It is Immigrant Heritage Month and an important part of recognizing and celebrating this month is uplifting the voices and perspectives of Latinx immigrants. In an industry where Latinx writers are not widely published, reading works like these is a step in the right direction toward getting more Latinx authors in publishing.
During this month and beyond, we are amplifying these novels, memoirs, essays and poetry books written by authors whose experiences as immigrants inform their writing. These seven written works address topics ranging from deeply personal, vivid memories like Javier Zamora’s memoir to the profiles of undocumented people in Karla Cornejo Villavicencio’s book. These seven books are must-reads, not just as a means to support fellow Latinx authors but also for their compelling and intimate storytelling.
A Dream Called Home: A Memoir by Reyna Grande
Having penned The Distance Between Us—a finalist for the National Book Critics Circle Awards in 2013—Mexican author Reyna Grande published the sequel to her bestselling book with the 2018 memoir A Dream Called Home. Through powerful prose, she portrays a girl fighting for the American Dream and building a home. Her story is divided into two parts, the first about her undergraduate career at a predominantly white institution and the second about her post-graduate struggles. From memoir to memoir, Grande continues to propel the voices of immigrants like herself through her personal narratives.
Afterlife by Julia Alvarez
Dominican-American writer, Julia Alvarez brought us her 2020 novel Afterlife nearly 15 years after her last book, Saving the World. Alvarez’s extensive career has brought many works ranging from nonfiction to poetry. Her work even earned her a spot as one of the recipients of the National Medal of Arts and Humanities in 2013. Her most recent work, Afterlife follows Antonia Vega, a retired English professor, as she mourns the sudden death of her husband and deals with the chain of events that happen soon after.
Dominicana: A Novel by Angie Cruz
Author Angie Cruz whose works include, Let It Rain Coffee and Soledad, released the YALSA Alex Award-winning novel, Dominicana in 2019. The novel follows a young girl, Ana, who marries Juan Ruiz and leaves the Dominican Republic behind to move to America. Her time feeling trapped by her husband is overwhelmed by an internal conflict between her desires outside of her marriage and her family obligations which are intensified once Juan leaves to return to DR. Dominicana is a critically-acclaimed novel and was shortlisted for the 2020 Women’s Prize for Fiction, making Cruz the only Latina author in the lineup that year.
Unaccompanied by Javier Zamora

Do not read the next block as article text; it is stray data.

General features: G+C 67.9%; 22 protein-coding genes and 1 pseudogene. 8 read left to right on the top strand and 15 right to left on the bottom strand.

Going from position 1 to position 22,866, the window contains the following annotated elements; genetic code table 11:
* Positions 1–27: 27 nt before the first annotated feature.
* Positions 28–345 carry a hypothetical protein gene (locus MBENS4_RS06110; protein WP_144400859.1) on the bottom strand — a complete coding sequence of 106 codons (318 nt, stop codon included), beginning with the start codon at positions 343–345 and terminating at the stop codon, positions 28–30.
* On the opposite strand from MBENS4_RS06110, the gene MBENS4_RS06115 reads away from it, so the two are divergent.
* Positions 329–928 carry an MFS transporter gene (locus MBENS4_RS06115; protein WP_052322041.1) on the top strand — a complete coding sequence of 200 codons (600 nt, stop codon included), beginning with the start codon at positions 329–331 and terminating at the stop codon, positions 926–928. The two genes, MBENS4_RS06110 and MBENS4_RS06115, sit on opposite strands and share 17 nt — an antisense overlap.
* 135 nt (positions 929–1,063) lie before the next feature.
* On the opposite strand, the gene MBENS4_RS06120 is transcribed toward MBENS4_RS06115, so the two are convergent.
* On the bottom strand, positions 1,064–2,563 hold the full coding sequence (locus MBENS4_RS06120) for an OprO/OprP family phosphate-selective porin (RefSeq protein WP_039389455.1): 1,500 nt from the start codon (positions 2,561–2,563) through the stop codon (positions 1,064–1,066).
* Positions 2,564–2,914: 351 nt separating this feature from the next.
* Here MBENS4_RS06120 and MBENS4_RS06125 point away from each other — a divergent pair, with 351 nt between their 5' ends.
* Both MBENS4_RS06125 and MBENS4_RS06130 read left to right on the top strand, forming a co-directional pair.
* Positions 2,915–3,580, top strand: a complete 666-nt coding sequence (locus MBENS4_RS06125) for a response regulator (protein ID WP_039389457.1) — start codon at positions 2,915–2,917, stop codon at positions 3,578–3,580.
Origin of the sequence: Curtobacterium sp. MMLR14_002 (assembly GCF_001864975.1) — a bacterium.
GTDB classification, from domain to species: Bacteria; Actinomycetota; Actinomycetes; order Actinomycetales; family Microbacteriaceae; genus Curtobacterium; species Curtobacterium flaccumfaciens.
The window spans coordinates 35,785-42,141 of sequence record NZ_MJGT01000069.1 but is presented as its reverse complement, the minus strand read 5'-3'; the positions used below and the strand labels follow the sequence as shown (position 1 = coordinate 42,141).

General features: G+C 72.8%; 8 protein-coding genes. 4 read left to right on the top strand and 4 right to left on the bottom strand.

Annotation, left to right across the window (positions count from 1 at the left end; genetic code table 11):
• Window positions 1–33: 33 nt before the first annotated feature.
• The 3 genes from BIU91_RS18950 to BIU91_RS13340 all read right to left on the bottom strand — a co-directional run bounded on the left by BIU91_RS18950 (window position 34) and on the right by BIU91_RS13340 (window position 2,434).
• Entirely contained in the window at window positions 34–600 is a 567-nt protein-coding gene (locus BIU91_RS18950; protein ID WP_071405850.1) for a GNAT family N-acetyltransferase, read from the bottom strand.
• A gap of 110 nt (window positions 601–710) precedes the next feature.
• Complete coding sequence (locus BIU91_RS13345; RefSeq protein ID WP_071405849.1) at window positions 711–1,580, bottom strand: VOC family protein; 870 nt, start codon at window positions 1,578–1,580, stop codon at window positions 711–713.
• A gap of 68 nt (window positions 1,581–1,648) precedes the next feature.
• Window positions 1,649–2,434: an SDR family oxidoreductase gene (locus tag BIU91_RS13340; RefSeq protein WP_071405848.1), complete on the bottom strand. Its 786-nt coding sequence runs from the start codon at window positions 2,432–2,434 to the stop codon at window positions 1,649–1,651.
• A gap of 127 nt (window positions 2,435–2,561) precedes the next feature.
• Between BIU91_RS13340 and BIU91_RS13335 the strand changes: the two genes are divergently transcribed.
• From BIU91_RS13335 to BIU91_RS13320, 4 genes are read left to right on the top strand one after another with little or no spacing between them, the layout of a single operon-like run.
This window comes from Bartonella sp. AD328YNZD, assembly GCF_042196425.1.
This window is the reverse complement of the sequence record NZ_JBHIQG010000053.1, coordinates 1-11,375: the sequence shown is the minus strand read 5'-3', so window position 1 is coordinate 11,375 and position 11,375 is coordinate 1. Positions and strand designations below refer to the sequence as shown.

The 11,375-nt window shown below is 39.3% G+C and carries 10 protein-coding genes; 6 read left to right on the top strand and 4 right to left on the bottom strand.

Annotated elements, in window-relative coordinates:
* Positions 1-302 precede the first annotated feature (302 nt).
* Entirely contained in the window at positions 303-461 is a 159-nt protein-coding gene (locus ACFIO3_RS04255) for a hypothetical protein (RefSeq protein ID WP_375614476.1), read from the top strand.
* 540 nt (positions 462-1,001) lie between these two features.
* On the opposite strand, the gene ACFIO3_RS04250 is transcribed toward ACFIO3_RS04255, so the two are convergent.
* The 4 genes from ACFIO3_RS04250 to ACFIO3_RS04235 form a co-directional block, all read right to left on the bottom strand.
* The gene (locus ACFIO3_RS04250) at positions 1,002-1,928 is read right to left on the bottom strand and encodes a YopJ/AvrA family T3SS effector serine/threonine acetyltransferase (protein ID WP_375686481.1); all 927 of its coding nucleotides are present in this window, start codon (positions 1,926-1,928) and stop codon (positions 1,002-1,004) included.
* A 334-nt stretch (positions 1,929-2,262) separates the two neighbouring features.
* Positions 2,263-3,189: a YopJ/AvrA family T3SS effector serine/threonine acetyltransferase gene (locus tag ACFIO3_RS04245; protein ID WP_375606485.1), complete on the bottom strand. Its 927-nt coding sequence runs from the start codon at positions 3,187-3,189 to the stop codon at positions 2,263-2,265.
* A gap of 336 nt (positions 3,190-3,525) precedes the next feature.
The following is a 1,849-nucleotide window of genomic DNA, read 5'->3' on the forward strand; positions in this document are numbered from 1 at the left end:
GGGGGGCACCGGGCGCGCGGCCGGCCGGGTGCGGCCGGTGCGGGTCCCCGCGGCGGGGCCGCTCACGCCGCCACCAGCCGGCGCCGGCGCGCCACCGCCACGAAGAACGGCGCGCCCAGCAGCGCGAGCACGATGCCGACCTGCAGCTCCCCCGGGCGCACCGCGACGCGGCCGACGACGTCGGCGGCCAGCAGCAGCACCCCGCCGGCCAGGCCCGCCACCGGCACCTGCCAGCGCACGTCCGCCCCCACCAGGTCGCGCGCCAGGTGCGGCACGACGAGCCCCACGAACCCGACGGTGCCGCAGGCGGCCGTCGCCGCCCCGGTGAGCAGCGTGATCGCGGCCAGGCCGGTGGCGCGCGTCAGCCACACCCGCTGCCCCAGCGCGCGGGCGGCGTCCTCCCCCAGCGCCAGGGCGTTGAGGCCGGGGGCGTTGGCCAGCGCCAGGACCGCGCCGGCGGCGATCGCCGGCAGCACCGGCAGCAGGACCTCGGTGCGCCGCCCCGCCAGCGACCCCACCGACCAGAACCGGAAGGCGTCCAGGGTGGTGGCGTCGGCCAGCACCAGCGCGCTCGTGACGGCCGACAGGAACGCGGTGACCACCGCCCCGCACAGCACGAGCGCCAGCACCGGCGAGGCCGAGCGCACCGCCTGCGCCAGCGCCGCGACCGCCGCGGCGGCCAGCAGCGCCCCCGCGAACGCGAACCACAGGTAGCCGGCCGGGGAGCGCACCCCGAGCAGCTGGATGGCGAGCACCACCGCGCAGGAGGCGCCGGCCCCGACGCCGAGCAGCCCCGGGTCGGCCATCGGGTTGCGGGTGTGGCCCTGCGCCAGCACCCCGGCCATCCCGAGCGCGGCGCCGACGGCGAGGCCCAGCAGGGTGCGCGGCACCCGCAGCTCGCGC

Yet another amazing memoir, Unaccompanied, written by poet Javier Zamora relates his experience migrating from El Salvador to the United States at just nine years old through poetry. Zamora’s perspective is important and unique by discussing immigration from such a personal level informed by firsthand experience. The book, released in 2017, includes stories of borderland politics, family, and race as Zamora recounts his past.
Dulce: Poems by Marcelo Hernandez Castillo
Dulce is the winner of the 2017 Drinking Gourd Poetry Prize. Zacatecas born writer and immigration advocate, Marcelo Hernandez Castillo provides a collection of poems discussing the border and maps “a parallel between the landscape of the border and the landscape of sexuality”. Castillo’s works like Cenzontle often engage topics of immigration and address being undocumented. Alongside poets, Christopher Soto and Javier Zamora, he co-founded the Undocupoets in response to the exclusion of undocumented poets in first-book publishing contests.
Undocumented Americans by Karla Cornejo Villavicencio
On top of being one of the first undocumented students accepted into Harvard, Karla Cornejo Villavicencio’s Undocumented Americans was named a National Book Award Finalist in nonfiction. Her book covers the stories of undocumented immigrants from different cities and tackles the idea of the “American Dream”. Just as there is a focus on the profiles, Villavicencio’s own experience as an immigrant is intertwined in the narrative as she details her struggles with mental health and trauma.
Fruit of the Drunken Tree by Ingrid Rojas Contreras
Born in Bogotá, author Ingrid Rojas Contreras’s novel follows, Chula and Cassandra, two sisters living in the comfort of their gated community, and Petrona, a maid hired by their mother as they face their own troubles in the midst of Colombian drug lord Pablo Escobar’s reign. Loosely based on her experience growing up in Colombia, Contreras brings to life a narrative inspired by her and her sister almost getting kidnapped and the dangers they faced at a time where violent acts were common in their country.